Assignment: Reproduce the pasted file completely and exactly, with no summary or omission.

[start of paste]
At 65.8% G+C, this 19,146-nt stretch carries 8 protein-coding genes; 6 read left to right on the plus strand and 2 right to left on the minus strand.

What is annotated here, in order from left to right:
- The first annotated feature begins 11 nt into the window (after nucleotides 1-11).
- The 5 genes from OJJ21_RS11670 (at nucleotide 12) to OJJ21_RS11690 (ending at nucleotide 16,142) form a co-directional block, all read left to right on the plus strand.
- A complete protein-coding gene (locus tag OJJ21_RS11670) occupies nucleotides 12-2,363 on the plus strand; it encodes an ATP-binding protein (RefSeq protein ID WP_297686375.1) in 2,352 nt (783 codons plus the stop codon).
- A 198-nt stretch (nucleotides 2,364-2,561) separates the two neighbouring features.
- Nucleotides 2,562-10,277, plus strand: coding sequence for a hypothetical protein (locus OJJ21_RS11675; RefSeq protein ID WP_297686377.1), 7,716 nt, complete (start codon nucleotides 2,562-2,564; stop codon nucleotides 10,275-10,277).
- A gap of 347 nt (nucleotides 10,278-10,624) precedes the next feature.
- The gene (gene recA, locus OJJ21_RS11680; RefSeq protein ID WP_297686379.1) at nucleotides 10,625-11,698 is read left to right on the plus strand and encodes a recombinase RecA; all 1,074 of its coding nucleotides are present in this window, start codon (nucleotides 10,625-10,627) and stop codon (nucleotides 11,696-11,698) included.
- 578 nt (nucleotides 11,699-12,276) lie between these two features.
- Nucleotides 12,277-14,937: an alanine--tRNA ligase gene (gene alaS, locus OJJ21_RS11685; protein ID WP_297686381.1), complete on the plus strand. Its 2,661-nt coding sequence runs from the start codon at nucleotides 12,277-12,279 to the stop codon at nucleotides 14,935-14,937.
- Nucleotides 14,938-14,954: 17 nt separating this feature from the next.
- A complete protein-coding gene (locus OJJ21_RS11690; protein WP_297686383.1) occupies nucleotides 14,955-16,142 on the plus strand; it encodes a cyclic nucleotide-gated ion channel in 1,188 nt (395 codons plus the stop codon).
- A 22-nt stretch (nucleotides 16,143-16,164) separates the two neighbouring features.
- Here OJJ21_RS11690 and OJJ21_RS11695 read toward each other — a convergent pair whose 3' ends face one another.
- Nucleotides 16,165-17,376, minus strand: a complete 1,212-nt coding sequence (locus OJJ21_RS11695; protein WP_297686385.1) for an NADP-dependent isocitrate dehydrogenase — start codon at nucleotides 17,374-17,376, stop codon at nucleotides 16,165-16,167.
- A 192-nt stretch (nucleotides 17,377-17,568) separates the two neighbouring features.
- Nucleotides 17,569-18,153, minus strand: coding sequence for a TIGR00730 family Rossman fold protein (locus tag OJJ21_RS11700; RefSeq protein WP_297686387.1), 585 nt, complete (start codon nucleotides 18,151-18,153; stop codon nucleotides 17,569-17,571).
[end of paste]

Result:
At 65.8% G+C, this 19,146-nt stretch carries 8 protein-coding genes; 6 read left to right on the plus strand and 2 right to left on the minus strand.

What is annotated here, in order from left to right:
- The first annotated feature begins 11 nt into the window (after nucleotides 1-11).
- The 5 genes from OJJ21_RS11670 (at nucleotide 12) to OJJ21_RS11690 (ending at nucleotide 16,142) form a co-directional block, all read left to right on the plus strand.
- A complete protein-coding gene (locus tag OJJ21_RS11670) occupies nucleotides 12-2,363 on the plus strand; it encodes an ATP-binding protein (RefSeq protein ID WP_297686375.1) in 2,352 nt (783 codons plus the stop codon).
- A 198-nt stretch (nucleotides 2,364-2,561) separates the two neighbouring features.
- Nucleotides 2,562-10,277, plus strand: coding sequence for a hypothetical protein (locus OJJ21_RS11675; RefSeq protein ID WP_297686377.1), 7,716 nt, complete (start codon nucleotides 2,562-2,564; stop codon nucleotides 10,275-10,277).
- A gap of 347 nt (nucleotides 10,278-10,624) precedes the next feature.
- The gene (gene recA, locus OJJ21_RS11680; RefSeq protein ID WP_297686379.1) at nucleotides 10,625-11,698 is read left to right on the plus strand and encodes a recombinase RecA; all 1,074 of its coding nucleotides are present in this window, start codon (nucleotides 10,625-10,627) and stop codon (nucleotides 11,696-11,698) included.
- 578 nt (nucleotides 11,699-12,276) lie between these two features.
- Nucleotides 12,277-14,937: an alanine--tRNA ligase gene (gene alaS, locus OJJ21_RS11685; protein ID WP_297686381.1), complete on the plus strand. Its 2,661-nt coding sequence runs from the start codon at nucleotides 12,277-12,279 to the stop codon at nucleotides 14,935-14,937.
- Nucleotides 14,938-14,954: 17 nt separating this feature from the next.
- A complete protein-coding gene (locus OJJ21_RS11690; protein WP_297686383.1) occupies nucleotides 14,955-16,142 on the plus strand; it encodes a cyclic nucleotide-gated ion channel in 1,188 nt (395 codons plus the stop codon).
- A 22-nt stretch (nucleotides 16,143-16,164) separates the two neighbouring features.
- Here OJJ21_RS11690 and OJJ21_RS11695 read toward each other — a convergent pair whose 3' ends face one another.
- Nucleotides 16,165-17,376, minus strand: a complete 1,212-nt coding sequence (locus OJJ21_RS11695; protein WP_297686385.1) for an NADP-dependent isocitrate dehydrogenase — start codon at nucleotides 17,374-17,376, stop codon at nucleotides 16,165-16,167.
- A 192-nt stretch (nucleotides 17,377-17,568) separates the two neighbouring features.
- Nucleotides 17,569-18,153, minus strand: coding sequence for a TIGR00730 family Rossman fold protein (locus tag OJJ21_RS11700; RefSeq protein WP_297686387.1), 585 nt, complete (start codon nucleotides 18,151-18,153; stop codon nucleotides 17,569-17,571).